News / Asia

How Can a Plane Be Lost?

How Can Officials Lose Track of an Airliner?i
|| 0:00:00
...
 
🔇
X
Carla Babb
March 13, 2014 4:54 PM
Thursday marks the sixth day since Malaysia Airlines flight 370 disappeared with 239 passengers on board. VOA’s Carla Babb tells us more about the technology that can find, and lose track of, an aircraft.

VIDEO: Thursday marks the sixth day since Malaysia Airlines flight 370 disappeared with 239 passengers on board. VOA’s Carla Babb tells us more about the technology that can find, and lose track of, an aircraft.

Carla Babb
With satellites crisscrossing the globe and GPS technology available at the touch of a button in everything from cars to cell phones, how did officials lose a massive airplane?
 
Aviation safety consultant John McGraw says it’s easier than you think.
 
“People are under the impression that every airplane, even when it’s flying across the ocean, is observed on some kind of radar scope, with a human being looking at that scope. And it's just not the case. Radars don't reach that far,” said McGraw.
 
But McGraw also said that there is a lot of technology inside the missing Boeing 777 that helps pinpoint its location.
 
Systems in the jets automatically transmit altitude, weather conditions, position and speed of an aircraft to traffic control. There are also at least three ways the pilot can communicate with officials. If the plane is downed in the ocean, the flight data recorder, or “black box”, sends out a sound that is detectable up to three kilometers away.
 
Former FAA accident investigator Michael Daniel said there are also global regulations.
 
“The airline has responsibility for what we call ‘flight following.’ That’s an international standard and they are required to know where the airline is at all times,” said Daniel.
 
But in the case of Malaysia Airlines Flight 370, Daniel said, the airline hasn’t provided a great deal of information.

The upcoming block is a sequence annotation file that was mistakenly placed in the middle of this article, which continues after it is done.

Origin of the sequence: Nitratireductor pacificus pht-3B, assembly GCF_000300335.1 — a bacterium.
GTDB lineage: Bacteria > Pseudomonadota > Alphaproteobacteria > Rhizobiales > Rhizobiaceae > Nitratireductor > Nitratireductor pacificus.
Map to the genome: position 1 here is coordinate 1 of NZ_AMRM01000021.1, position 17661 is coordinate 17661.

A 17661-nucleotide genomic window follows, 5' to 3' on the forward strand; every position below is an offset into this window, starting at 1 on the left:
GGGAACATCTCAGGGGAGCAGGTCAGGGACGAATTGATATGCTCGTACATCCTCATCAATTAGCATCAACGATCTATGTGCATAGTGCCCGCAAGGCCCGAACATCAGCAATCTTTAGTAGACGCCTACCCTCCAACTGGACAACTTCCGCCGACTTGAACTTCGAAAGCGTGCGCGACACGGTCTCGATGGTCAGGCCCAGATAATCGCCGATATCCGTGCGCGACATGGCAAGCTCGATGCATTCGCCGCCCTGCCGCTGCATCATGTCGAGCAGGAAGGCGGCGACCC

“The standards may not have been followed,” he said. “It’s very concerning because that’s an added piece of information that investigators can work with in determining hopefully the location of the aircraft.”
 
Rescue crews remain determined to locate the jet and its "black box" to try to find out what went wrong. After an AirFrance flight went missing in 2009, the U.S. National Transportation Safety Board called for the continuous downloading of an aircraft’s flight data recorder information in case of emergencies.
 
“In the past they haven’t been able to justify installing that kind of equipment, because it’s expensive, and because there hadn’t been that many accidents where it would have come into play. This will certainly provide some additional motivation and there may be calls to do that,” said McGraw.
 
Those monitoring the skies and seas remain hopeful the missing airliner will soon be found.

You May Like

Photogallery Pistorius Sentenced, Taken to Prison

Pistorius, convicted of culpable homicide in shooting death of girlfriend Reeva Steenkamp, will likely serve about 10 months of five-year sentence, before completing it under house arrest More

UN to Aid Central Africa in Polio Vaccinations

Synchronized vaccinations will be conducted after Cameroon reports a fifth case of the wild polio virus in its territory More

WHO: Ebola Vaccine May Be in Use by Jan.

WHO assistant director Dr. Marie Paule Kieny says clinical trials of Ebola vaccines are underway or planned in Europe, US and Africa More

This forum has been closed.
Comment Sorting
Comments
     
by: kyle from: US
March 14, 2014 7:30 AM
There is a sense that they are not telling us the full story. Some people are starting to speculate that they are hiding something from us.

In Response

by: mds from: usa
March 16, 2014 8:12 AM
Check N. Korea


by: Hannah Do from: Canada
March 13, 2014 2:40 PM